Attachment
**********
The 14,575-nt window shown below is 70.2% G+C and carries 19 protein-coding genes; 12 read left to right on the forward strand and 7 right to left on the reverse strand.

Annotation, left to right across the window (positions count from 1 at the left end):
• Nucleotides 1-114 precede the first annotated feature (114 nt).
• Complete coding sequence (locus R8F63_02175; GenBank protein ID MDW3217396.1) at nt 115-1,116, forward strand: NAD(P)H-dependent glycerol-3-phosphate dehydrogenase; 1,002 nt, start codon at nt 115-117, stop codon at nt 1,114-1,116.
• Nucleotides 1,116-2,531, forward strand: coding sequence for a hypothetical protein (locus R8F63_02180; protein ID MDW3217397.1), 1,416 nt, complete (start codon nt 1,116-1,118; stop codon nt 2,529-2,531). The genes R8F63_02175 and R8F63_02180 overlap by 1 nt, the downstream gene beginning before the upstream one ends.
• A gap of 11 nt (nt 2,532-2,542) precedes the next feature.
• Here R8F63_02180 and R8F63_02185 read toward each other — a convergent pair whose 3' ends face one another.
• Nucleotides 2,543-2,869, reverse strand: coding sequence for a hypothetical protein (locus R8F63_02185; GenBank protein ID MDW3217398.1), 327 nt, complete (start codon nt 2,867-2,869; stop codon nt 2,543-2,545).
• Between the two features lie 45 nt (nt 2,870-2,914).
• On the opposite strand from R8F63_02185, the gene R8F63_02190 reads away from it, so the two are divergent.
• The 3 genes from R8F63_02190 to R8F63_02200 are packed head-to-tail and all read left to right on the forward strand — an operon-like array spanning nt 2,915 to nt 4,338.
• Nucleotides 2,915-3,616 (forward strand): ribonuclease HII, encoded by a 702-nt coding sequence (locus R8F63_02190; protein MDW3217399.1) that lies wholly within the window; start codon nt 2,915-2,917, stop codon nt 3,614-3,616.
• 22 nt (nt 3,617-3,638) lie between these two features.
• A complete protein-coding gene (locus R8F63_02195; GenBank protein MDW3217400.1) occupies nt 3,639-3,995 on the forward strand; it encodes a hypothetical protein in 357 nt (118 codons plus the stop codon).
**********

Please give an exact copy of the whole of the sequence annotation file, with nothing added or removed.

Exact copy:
The 14,575-nt window shown below is 70.2% G+C and carries 19 protein-coding genes; 12 read left to right on the forward strand and 7 right to left on the reverse strand.

Annotation, left to right across the window (positions count from 1 at the left end):
• Nucleotides 1-114 precede the first annotated feature (114 nt).
• Complete coding sequence (locus R8F63_02175; GenBank protein ID MDW3217396.1) at nt 115-1,116, forward strand: NAD(P)H-dependent glycerol-3-phosphate dehydrogenase; 1,002 nt, start codon at nt 115-117, stop codon at nt 1,114-1,116.
• Nucleotides 1,116-2,531, forward strand: coding sequence for a hypothetical protein (locus R8F63_02180; protein ID MDW3217397.1), 1,416 nt, complete (start codon nt 1,116-1,118; stop codon nt 2,529-2,531). The genes R8F63_02175 and R8F63_02180 overlap by 1 nt, the downstream gene beginning before the upstream one ends.
• A gap of 11 nt (nt 2,532-2,542) precedes the next feature.
• Here R8F63_02180 and R8F63_02185 read toward each other — a convergent pair whose 3' ends face one another.
• Nucleotides 2,543-2,869, reverse strand: coding sequence for a hypothetical protein (locus R8F63_02185; GenBank protein ID MDW3217398.1), 327 nt, complete (start codon nt 2,867-2,869; stop codon nt 2,543-2,545).
• Between the two features lie 45 nt (nt 2,870-2,914).
• On the opposite strand from R8F63_02185, the gene R8F63_02190 reads away from it, so the two are divergent.
• The 3 genes from R8F63_02190 to R8F63_02200 are packed head-to-tail and all read left to right on the forward strand — an operon-like array spanning nt 2,915 to nt 4,338.
• Nucleotides 2,915-3,616 (forward strand): ribonuclease HII, encoded by a 702-nt coding sequence (locus R8F63_02190; protein MDW3217399.1) that lies wholly within the window; start codon nt 2,915-2,917, stop codon nt 3,614-3,616.
• 22 nt (nt 3,617-3,638) lie between these two features.
• A complete protein-coding gene (locus R8F63_02195; GenBank protein MDW3217400.1) occupies nt 3,639-3,995 on the forward strand; it encodes a hypothetical protein in 357 nt (118 codons plus the stop codon).